my best of Dili

We know I love a declarative Dili list — today’s is no exception.

Inspired by Australian writer and beauty entrepreneur Zoë Foster Blake’s My Best of Melbourne list, here’s My Things in Dili: the places, services and activities I love in this city.


Eating in Dili is so much fun. It’s not a cosmopolitan capital with an elite food scene like New York or London, but for a city of maybe 200,000 people, half living in poverty, which only really became a capital this century, it’s punching well above its weight, and we have enough choices to eat somewhere different every day for a year.

I love the excellent, elevated local foods at Dilicious and AHI MATAN, which serve indigenous ingredients in novel, creative ways. Both serve batar daan, the traditional Timorese corn porridge — delicious and hearty and warming. A classic Dili meal is a Saturday morning brunch on the beach, at one of the cafes at Areia Branca that put their chairs out in the sand beneath the acacia trees — order the avocado, mint and cucumber on toast at Beachside, with a cold coconut and a strong coffee. If I wanted to impress someone, I’d take them for refined Korean food at Nari’s, or for pricey but worth-it east African fare at Nha Casa, or if they’re a meat-eater, for Dili’s best steak at Prato. For a fuss-free dinner, go Everest Coffee House for cut-price Nepalese, or Little Pattaya for pretty good Thai with a very good ocean view. On that, visit the restaurant that’s actually called Ocean View and order the fried tofu appetiser — the best tofu I’ve eaten in this city, and I eat tofu every single day.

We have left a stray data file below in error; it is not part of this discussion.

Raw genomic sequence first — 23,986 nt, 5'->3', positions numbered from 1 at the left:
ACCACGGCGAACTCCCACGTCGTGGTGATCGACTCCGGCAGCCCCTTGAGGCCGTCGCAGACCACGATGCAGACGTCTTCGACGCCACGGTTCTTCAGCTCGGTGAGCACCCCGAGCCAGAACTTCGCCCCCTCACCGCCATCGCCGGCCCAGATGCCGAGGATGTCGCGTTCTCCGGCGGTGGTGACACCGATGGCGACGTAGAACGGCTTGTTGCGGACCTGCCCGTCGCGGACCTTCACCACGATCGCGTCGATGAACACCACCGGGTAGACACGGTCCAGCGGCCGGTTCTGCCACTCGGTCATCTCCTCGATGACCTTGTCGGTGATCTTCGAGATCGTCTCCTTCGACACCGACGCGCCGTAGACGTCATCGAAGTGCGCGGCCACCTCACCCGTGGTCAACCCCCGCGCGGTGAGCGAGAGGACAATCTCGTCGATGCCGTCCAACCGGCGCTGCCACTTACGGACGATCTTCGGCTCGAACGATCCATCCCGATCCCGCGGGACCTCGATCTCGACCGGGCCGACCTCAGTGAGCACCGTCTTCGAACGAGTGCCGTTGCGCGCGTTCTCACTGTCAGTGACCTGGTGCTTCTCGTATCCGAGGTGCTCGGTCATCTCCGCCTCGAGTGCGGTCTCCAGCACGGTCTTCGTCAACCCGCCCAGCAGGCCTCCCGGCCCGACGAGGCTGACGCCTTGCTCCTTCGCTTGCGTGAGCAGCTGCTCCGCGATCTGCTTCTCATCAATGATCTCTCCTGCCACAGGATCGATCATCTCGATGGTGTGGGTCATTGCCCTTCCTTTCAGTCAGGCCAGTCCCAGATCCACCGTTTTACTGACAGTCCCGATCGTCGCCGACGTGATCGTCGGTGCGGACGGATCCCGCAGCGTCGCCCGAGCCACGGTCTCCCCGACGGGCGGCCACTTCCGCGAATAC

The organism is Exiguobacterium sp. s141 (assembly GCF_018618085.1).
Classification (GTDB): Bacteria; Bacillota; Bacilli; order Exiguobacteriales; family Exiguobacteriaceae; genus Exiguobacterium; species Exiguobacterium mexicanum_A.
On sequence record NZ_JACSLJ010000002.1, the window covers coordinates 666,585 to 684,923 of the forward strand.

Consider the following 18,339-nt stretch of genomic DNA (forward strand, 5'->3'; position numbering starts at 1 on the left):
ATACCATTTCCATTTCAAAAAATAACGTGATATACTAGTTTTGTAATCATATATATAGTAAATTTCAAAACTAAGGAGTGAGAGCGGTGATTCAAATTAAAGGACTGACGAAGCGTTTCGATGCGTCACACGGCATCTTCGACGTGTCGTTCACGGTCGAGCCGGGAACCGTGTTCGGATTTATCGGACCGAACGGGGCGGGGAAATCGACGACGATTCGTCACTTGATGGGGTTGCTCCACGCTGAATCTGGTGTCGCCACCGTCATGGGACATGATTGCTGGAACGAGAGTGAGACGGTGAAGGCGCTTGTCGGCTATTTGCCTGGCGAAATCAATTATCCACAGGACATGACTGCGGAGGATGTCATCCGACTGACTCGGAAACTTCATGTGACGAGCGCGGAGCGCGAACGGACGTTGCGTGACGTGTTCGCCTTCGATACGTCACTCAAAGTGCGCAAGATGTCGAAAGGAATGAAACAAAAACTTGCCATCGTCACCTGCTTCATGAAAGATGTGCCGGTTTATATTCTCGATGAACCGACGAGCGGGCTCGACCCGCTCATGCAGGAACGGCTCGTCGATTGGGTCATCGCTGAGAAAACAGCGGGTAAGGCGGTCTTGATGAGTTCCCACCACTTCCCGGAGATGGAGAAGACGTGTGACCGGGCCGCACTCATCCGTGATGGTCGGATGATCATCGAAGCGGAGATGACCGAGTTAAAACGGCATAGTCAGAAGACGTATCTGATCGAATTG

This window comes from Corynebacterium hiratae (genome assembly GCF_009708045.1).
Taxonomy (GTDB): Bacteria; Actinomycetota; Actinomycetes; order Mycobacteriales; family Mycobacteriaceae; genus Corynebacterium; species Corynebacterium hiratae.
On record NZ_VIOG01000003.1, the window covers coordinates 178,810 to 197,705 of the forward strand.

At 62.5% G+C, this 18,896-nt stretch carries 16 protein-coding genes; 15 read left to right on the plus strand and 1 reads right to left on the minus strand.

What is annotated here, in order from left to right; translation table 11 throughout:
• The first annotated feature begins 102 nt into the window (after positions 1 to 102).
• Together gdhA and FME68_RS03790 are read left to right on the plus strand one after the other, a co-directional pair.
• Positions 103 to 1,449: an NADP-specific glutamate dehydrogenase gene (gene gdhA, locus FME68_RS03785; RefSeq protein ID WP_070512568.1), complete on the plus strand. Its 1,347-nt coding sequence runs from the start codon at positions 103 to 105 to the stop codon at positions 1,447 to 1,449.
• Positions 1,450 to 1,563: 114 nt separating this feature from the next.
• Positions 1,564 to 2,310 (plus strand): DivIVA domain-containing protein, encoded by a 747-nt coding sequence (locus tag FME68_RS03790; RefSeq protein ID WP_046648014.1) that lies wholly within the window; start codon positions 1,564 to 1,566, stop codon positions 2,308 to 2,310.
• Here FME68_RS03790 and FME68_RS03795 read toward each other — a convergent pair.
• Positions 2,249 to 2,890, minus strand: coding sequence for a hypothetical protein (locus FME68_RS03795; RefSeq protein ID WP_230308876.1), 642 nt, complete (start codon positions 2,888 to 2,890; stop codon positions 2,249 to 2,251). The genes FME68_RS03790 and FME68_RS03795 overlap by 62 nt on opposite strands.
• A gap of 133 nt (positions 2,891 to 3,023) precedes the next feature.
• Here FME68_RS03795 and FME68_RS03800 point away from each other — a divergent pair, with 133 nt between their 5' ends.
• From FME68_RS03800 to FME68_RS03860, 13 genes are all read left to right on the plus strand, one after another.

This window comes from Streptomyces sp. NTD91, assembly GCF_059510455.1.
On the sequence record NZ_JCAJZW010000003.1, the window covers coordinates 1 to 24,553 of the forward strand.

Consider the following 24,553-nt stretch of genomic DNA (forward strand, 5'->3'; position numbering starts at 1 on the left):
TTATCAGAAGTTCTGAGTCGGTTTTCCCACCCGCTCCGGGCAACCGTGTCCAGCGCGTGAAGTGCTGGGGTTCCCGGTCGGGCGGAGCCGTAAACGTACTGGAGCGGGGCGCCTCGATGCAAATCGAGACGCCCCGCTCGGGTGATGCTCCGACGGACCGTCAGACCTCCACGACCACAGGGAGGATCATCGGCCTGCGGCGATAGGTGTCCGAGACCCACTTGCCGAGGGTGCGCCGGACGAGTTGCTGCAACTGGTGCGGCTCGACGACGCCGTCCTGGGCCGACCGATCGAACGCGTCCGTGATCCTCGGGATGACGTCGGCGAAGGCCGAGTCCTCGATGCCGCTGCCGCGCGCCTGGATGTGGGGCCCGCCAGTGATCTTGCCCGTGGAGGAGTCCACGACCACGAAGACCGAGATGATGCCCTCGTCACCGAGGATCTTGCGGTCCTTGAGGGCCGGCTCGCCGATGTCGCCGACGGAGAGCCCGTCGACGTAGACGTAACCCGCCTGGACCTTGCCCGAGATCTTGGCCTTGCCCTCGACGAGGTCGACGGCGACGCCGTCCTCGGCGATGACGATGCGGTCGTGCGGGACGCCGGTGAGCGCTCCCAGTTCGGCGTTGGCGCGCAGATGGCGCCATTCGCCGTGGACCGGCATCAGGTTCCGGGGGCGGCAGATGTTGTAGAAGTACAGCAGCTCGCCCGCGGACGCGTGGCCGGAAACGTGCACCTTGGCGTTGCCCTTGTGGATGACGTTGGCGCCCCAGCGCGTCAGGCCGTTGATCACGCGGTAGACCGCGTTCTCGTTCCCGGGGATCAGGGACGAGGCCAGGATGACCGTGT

You can’t leave your neighbourhood without tripping over a coffee shop in Dili. I’d suggest getting into drinking espressos so you can visit more places in a single day. My favourite places are Cafe Atsabe, for the city’s best brew in a chic Scandi-lounge plant-filled room; Fatima Cafe, with art for sale and a view to the ocean if you drink upstairs, chic little local-flavours Aroma Cafe, and longstanding favourite Letefoho Specialty Coffee; all white tiles and fair trade and homemade banana bread. Another one with an open-air top floor with a view to the sea. For the experience more so than the quality of the coffee, an espresso outside at Pateo underneath the fans is a must.